Amy Annis is grateful for what sales – and the people in it – have taught her
If you need to be reminded why medical sales is a great career, talk to Amy Annis, account manager for CME (formerly Claflin Medical Equipment). She is the beneficiary of some good training in the matter, and she has put it to good use.
“It’s a great window into life,” she says of the profession.
Born and raised in Simi Valley, California, Annis thought about going into veterinary medicine. Logical, for someone with a deep love for animals. But after graduating from UCLA, she decided to pursue a medical-related field, and in 1991 became an alternate-site sales rep for BD in Los Angeles. In 1995, she was promoted to manager of distributor sales for BD, and moved to the corporate office in Franklin Lakes, New Jersey. In 1998, she relocated to Largo, Florida, where she became sales manager for the Dermagraft® specialty sales force within Smith & Nephew Wound Management.
It was at BD, reporting to Stan Britton, that she got early lessons in successful selling. A great educator, Britton would challenge the young saleswoman when she got stumped. “He would ask questions that forced me to find a totally different solution,” she says. “He made me examine how I was looking at problems, and think through all the options.” He also taught her to “hire smarter than you are, and make sure each new hire is better than the last. You will be successful as a manager because your good people will make you look good.”
After three years on the East Coast, Annis was anxious to return to California. At the time, Cindy Juhas, a customer with General Medical, then McKesson Medical-Surgical, had acquired a small distributor called Hospital Associates in Anaheim, and asked Annis to join her. “The location was good, the boss was good, and I knew something about distribution,” says Annis. “It seemed like it would work, and it would certainly be a challenge.” She joined Juhas in February 1999, and the two continue to work together today. (Hospital Associates was acquired by Claflin Medical Equipment, now CME, in 2015.)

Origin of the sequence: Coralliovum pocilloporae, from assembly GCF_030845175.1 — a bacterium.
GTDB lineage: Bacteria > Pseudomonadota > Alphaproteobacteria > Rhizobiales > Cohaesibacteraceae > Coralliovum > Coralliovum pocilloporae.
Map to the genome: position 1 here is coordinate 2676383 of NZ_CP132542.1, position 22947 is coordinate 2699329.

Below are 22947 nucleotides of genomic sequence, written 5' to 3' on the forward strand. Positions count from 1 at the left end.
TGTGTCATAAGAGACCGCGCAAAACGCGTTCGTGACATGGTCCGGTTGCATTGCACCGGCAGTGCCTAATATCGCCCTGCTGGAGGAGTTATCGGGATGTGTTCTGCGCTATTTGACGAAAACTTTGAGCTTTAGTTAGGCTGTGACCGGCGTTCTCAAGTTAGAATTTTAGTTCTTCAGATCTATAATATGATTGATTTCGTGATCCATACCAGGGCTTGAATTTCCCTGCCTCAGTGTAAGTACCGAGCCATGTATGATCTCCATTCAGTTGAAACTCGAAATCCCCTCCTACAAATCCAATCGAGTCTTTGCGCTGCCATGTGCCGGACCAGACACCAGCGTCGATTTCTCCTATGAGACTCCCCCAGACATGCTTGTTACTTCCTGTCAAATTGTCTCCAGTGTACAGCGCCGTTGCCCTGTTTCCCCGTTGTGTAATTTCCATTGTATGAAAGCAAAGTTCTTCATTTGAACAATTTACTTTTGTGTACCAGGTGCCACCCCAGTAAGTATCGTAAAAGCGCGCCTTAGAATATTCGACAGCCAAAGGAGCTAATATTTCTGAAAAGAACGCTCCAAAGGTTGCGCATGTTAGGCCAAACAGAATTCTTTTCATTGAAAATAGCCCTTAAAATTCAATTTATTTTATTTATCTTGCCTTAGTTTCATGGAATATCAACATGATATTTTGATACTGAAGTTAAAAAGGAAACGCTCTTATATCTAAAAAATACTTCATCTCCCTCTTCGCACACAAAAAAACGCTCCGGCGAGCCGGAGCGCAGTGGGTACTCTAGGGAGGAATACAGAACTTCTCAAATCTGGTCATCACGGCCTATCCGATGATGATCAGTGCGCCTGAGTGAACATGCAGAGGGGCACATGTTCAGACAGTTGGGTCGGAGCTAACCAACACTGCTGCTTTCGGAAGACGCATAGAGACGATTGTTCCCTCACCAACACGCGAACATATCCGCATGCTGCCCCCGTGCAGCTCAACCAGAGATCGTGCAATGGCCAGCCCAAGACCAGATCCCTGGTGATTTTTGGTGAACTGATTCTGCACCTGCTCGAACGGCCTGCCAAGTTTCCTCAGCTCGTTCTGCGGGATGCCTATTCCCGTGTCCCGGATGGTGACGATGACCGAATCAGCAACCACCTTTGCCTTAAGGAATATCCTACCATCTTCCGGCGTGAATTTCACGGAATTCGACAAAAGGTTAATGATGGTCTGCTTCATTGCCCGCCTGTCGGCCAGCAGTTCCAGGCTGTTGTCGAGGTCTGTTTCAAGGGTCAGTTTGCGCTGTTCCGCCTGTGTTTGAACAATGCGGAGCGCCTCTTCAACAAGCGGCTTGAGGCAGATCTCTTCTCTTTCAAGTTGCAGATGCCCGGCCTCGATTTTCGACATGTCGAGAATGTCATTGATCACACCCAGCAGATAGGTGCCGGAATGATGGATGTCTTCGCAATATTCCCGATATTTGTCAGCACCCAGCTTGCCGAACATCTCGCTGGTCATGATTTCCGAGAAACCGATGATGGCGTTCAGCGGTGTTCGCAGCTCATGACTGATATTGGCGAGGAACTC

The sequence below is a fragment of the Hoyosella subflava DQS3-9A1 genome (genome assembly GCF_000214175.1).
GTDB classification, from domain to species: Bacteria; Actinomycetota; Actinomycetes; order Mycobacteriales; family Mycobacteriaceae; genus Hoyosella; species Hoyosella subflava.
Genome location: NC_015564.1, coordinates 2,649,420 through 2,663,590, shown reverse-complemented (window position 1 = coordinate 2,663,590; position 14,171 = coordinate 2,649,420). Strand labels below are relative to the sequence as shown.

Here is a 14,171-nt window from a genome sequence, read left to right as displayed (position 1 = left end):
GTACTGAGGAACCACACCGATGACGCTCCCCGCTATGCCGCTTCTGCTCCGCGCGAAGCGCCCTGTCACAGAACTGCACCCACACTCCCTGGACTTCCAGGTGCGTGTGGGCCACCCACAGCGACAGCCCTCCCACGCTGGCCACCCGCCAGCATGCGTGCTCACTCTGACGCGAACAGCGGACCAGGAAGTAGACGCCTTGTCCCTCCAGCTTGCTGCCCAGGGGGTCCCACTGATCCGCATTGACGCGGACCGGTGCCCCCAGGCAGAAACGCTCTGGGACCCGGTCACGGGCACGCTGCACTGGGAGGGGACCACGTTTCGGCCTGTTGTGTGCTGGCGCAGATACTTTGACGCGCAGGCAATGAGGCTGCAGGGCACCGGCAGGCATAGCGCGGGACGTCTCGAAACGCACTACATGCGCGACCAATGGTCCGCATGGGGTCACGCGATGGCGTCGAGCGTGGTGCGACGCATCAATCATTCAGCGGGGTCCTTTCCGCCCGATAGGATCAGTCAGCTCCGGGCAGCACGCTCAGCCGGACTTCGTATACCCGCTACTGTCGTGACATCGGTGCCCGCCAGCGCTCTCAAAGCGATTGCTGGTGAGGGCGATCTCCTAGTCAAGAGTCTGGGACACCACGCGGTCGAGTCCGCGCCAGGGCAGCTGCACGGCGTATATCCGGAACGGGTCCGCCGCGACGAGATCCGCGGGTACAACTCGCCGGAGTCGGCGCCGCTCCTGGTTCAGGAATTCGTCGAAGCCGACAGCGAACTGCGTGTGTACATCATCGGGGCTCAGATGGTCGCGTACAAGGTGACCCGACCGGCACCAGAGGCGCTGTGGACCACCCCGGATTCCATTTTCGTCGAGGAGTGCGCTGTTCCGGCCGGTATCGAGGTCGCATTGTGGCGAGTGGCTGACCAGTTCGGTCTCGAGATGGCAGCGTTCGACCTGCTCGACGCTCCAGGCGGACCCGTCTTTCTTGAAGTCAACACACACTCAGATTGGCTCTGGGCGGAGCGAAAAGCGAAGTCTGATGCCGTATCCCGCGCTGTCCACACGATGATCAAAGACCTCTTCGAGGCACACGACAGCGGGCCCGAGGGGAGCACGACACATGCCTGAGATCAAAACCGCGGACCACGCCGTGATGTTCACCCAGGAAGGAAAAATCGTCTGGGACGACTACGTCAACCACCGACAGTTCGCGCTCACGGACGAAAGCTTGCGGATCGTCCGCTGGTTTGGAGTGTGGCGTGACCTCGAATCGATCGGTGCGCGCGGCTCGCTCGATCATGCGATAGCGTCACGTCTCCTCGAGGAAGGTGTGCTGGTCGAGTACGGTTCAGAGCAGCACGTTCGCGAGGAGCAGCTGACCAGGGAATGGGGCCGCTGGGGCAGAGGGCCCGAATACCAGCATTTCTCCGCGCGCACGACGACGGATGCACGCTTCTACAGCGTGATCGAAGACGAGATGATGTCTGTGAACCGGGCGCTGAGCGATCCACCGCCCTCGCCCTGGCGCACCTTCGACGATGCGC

“Cindy taught me to think creatively and take risks,” says Annis. “She believes in finding out what the customer needs, and then figuring out how we can build it and create a competitive advantage. Cindy is great at empowering people. If you have an idea, she is more than behind it, and she lets you run with it.”
For Annis, medical sales is a continual learning experience. Of course, education is in her blood. Her mom, Diane, was a teacher for 35 years, and her father, Art, was a clinical psychologist who practiced organizational psychology and taught at Pepperdine University School of Business.
About working as a sales professional she says, “You get people skills. You learn how to handle objections. You learn how to work independently. You are accountable. You learn time management; you learn how to plan, forecast, think strategically, prioritize. You certainly learn persistence, but you learn when to ‘fold ‘em,’ too.
“Every job has some element of sales to it,” she adds. “Sales allows you to see all different aspects of any business – production, operations, supply chain, marketing.” And being a salesperson brings you places one might not otherwise go. “It allows you to get out there and see a huge amount of landscape.
“If you’re results-oriented and hard-working, sales is one of the few professions that allows you to have an income commensurate with your ability to deliver.”
When she’s not working, Annis very likely is riding one of her three horses. Her love of animals is in her DNA, she says. Growing up in Simi Valley, the family had loads of pets – chickens, too. Even today, she has three horses, two tortoises and two dogs.
She has been riding horses since she was four, and today, competes in six to eight horse shows – jumping competitions – a year. “It’s part of who I am.”